The First Screening of Avant-Garde
Films in Prague at the Kotva Cinema

Alexander Hackenschmied (Hammid)

Finally! That’s the only way to say it.

Finally, after all the talking and writing, it has arrived in Prague. After so much indecision and delay only a few people had hope left that it would be realized. Since the first exposure to this kind of film art (known here, if at all, only from foreign news) comes to Prague so late, many people might wonder why so much joy. That needs to be explained.

It is debatable whether film is essentially more art or more industry. But it is certain that it has something of both. Film is art if it is made by an independent artist. The industrial character of film lies in the complicated technology of production and the necessity to produce on a large scale in order to show a profit, i.e., to produce for a large, broad public. For this kind of production, of course, factory efficiency is necessary, which greatly limits the freedom of creative individuality directing the production of the film. The creative strength of the film artist (both director and actor) is hindered and manipulated by the business end of production, to which the artist must submit because a film is usually a business venture. And to the businessman the artist is only the labor needed to improve his product (the film) and to increase his profit.

The “improvement” of the product means for the film investor and businessman delivering just what the customer – the public – wants. The film investor long ago gave up ideals like educating the public, or bringing culture to the masses, or patronizing pure art films which would raise cinema in the eyes of the whole educated world to the level of literature and the fine arts. The quicker way to profits is to come down and cater to the customer and satisfy his needs, no matter how low. That is how world cinema, with a few exceptions, sank to the level of junk literature, which grubs for its own profits by the same method.

If not for this state of affairs in the film world, a film avant-garde or independent cinema, which is the complete opposite of commercial cinema, would not be needed. But faith in the new-found possibilities of film art and the need to create freely and fully would not be silenced by materialistic business interests. If the businessman did not want to understand higher objectives and the need to create, at least film technology helped out those who did. The rapid development of film technology (which, admittedly, is credited to the rise of the film industry) made it possible to lower production costs eough so that the individual with a little financial support could undertake shorter films. In this way originated in France the first so-called avant-garde films, which represent the only untainted (though not always perfect) film art because they arose from a pure desire to create, and not to make money.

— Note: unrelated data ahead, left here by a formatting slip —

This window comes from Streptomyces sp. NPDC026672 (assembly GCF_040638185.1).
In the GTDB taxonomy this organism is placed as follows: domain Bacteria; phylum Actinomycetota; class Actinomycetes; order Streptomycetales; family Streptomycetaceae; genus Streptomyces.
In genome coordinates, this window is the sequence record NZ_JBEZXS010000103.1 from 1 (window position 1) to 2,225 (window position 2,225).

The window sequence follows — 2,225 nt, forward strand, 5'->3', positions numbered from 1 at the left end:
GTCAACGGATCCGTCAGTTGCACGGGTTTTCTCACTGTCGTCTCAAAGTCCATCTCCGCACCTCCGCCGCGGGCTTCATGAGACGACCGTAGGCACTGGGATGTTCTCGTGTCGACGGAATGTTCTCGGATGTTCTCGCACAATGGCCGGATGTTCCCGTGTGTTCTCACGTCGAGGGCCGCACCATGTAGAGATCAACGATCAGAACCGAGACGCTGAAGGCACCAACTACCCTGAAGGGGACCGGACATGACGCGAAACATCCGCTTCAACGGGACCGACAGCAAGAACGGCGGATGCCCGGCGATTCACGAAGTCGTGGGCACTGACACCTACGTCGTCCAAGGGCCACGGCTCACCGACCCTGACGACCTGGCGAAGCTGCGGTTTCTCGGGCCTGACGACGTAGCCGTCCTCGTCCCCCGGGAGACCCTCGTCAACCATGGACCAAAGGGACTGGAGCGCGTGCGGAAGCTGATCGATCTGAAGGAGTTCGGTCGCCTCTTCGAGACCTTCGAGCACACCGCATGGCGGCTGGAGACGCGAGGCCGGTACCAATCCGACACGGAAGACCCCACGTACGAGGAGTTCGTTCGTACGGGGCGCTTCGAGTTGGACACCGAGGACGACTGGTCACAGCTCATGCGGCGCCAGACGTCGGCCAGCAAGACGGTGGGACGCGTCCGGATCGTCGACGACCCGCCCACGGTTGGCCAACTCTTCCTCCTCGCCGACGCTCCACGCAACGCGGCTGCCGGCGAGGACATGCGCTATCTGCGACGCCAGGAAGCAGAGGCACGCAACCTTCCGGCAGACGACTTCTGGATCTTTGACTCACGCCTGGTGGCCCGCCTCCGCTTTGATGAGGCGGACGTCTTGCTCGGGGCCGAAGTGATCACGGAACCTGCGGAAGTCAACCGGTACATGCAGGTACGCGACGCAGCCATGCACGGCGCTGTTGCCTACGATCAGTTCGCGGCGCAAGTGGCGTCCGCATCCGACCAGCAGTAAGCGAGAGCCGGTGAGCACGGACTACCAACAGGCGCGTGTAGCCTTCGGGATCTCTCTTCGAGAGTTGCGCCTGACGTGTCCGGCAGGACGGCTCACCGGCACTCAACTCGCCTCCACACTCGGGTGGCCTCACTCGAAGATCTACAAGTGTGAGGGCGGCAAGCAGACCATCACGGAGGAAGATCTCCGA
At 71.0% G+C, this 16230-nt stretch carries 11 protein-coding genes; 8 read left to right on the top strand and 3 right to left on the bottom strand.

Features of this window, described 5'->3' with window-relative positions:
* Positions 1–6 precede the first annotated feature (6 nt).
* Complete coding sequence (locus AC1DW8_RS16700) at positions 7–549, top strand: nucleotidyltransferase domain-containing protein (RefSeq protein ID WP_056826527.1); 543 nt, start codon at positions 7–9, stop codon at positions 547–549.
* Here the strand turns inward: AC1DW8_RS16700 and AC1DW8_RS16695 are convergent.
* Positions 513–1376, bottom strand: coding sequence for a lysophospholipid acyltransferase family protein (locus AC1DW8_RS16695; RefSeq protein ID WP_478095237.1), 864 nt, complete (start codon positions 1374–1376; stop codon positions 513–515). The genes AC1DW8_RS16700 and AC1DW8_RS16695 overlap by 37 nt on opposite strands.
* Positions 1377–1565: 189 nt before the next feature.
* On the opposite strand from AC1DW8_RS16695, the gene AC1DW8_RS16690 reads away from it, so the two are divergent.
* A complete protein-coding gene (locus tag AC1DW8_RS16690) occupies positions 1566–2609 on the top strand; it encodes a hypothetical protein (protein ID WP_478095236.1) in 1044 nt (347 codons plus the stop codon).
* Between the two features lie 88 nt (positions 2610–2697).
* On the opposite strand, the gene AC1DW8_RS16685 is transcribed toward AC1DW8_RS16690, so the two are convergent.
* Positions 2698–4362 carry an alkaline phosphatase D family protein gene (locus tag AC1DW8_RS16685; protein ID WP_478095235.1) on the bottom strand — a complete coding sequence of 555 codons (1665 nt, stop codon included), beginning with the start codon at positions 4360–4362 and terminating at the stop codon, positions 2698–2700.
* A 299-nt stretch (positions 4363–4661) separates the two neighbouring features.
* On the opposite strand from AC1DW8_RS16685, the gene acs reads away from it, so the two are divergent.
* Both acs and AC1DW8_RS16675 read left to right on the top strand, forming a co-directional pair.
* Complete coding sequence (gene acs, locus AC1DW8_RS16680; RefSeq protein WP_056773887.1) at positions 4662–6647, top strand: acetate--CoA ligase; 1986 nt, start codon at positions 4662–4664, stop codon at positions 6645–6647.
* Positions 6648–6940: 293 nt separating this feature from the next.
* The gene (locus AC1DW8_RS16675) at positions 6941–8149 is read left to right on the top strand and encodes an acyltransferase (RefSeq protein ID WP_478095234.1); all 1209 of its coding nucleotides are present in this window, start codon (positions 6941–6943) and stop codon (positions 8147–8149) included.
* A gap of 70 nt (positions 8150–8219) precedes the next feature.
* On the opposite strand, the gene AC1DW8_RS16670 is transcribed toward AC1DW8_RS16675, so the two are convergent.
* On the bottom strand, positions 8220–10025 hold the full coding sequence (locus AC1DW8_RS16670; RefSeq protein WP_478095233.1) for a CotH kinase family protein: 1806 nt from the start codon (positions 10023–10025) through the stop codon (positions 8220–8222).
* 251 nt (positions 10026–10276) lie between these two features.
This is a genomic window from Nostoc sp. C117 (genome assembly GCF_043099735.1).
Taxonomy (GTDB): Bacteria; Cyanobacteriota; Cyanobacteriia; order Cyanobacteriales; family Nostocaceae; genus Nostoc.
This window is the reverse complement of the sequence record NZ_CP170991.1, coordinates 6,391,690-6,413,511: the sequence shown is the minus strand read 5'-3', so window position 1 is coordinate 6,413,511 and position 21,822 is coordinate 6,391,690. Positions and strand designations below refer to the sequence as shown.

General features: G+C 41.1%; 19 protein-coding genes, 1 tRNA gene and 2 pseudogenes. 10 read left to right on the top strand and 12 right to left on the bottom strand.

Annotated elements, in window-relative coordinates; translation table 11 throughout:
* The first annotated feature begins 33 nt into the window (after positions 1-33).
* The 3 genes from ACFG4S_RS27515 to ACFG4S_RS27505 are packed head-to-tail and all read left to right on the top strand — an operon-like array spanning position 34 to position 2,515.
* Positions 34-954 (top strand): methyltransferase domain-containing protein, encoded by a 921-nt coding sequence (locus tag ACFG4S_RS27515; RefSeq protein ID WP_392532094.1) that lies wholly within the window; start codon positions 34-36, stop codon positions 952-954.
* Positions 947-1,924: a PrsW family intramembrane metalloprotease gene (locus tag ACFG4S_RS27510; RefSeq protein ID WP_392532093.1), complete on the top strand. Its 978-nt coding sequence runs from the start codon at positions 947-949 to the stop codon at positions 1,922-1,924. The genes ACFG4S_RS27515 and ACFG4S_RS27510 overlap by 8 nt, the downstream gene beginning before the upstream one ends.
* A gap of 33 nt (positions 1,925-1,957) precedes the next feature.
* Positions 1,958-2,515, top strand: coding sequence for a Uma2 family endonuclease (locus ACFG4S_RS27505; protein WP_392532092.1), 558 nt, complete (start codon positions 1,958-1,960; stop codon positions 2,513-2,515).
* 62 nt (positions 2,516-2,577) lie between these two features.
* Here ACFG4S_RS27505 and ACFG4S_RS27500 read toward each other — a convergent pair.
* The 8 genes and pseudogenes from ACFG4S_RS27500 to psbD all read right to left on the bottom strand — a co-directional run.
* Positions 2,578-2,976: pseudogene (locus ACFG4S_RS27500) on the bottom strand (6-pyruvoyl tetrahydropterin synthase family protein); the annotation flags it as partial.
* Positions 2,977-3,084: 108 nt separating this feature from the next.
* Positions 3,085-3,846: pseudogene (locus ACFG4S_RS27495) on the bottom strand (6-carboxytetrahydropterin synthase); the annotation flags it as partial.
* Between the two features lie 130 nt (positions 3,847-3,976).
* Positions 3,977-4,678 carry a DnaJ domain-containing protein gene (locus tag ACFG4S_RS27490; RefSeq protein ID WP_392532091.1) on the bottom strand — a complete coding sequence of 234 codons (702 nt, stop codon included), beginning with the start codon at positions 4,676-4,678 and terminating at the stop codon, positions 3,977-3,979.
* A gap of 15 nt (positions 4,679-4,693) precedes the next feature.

During the last ten years many films and shorts of this kind have appeared. They are difficult to find and categorize because they are not “world renowned productions”; they are very different and individual. Sometimes they are either so primitive or so refined and unusual that they are not accepted even where they should be. They are exclusive films and (especially the French and new Russian films) truly avant-garde because they are, both in concept and technique, far ahead of commercial cinema, which often learns from them later or coldly abuses some of their technical discoveries to vary their own conservative mold.

After France began, small independently produced films were made in Germany and then all over the world. Naturally, their authors and fans didn’t remain isolated; they banded together. Thus originated in each country associations (mostly called Ciné Clubs) for the purpose of showing the best films (both avant-garde and exceptionally good commercial films) to those who love cinema for more than empty entertainment and, eventually, for the purpose of supporting the independent production of art films.

Independent cinema already has its own tradition, its own world-renowned works and masters. Every city has one or more special cinemas just for this kind of films (in Paris there are ten). Prague stills owes its public such a cinema.

The Bio Kotva is trying to pay off that debt. We wish them success.

This piece first appeared in the Prague magazine, Pestrý Týden (Lively Week), number 47, on November 22, 1930. It was republished in Film Culture, number 67-68-69, in 1979. It is republished here with the permission of Jonas Mekas.